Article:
Thursday, July 5, 2007

Eat Local

Nice White Lady is all about "right living": examining what that means on a daily basis and a personal scale. It's not about tackling the big issues of our times -- poverty, racism, global warming -- in big, dramatic ways. Not that I am opposed to large-scale efforts to change habits or policies; it's just that I subscribe to Margaret Meade's statement "Never doubt that a small group of thoughtful, committed citizens can change the world; indeed, it's the only thing that ever has", and scale it down to personal, daily choices.

Take the environmental impact of our food habits, for example. It's great to be able to buy strawberries for your Valentine's Day fondue party, but what hidden environmental price do we pay, in terms of transportation? Will buying New Jersey tomatoes at the supermarket make it harder for your local farmer to say no when the developers come around with an offer to buy his land? We are used to the convenience and low cost of grocery store produce, but it isn't always "good for us" economically, environmentally or nutritionally.

Enter my new local heroes, Renee Brooks Catacalos and Kristi Bahrenburg Janzen of Real People Eat Local. They are neighbors of mine in the small, inside the Beltway suburb where I've lived for 22 years, but we've never met. In a recent interview, Renee described how for the last two years she and her family have purchased most of their produce from farmers' markets or other local outlets. It's a great website, with archives of their newsletters (I subscribed right away) and links to local food directories, food policy information and magazines.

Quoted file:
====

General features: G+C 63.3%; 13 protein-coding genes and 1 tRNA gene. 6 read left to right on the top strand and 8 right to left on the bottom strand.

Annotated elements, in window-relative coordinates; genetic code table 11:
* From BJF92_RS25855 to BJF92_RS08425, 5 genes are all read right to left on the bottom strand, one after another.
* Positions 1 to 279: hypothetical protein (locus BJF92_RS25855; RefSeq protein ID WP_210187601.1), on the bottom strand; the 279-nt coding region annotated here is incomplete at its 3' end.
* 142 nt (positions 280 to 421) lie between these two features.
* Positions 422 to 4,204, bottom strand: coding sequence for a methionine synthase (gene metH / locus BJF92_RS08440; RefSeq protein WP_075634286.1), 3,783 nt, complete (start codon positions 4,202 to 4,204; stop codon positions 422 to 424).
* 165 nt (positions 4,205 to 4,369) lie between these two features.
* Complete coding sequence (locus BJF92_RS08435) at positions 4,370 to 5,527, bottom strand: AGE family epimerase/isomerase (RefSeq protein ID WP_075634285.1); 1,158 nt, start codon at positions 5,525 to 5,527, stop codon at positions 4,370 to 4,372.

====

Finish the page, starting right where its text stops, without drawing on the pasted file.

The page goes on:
My personal action items:

  • locate local produce markets within 5 miles of my home (we live in a dense suburb, and 10 miles would probably include way too many!)
  • visit one new produce market every two weeks
  • plan my meals around in-season produce


Barbara said...

Animal, vegetable, miracle : a year of food life by Barbara Kingsolver AND
Plenty: One Man, One Woman, and a Raucous Year of Eating Locally by Alisa Smith and J.B. Mackinnon

are two books which just came out and help interested folks think through where they stand/want to stand on this issue. We are involved with our local CISA chapter, mostly through membership fees. There are some food bank farms in the area, and, I guess, it makes sense to share a membership.

Adam said...

Buying New Jersey tomatoes will help my local farmers :-).

I just finished reading "The Wal-Mart Effect" by Charles Fishman, which dedicated most of a chapter on how you're able to get a pound of salmon for $4.84 at Wal-Mart. Every day. Interesting read, and not just for food-related items.

Jacob said...

on the output side of things, check out this blog for some ideas about minimizing trash.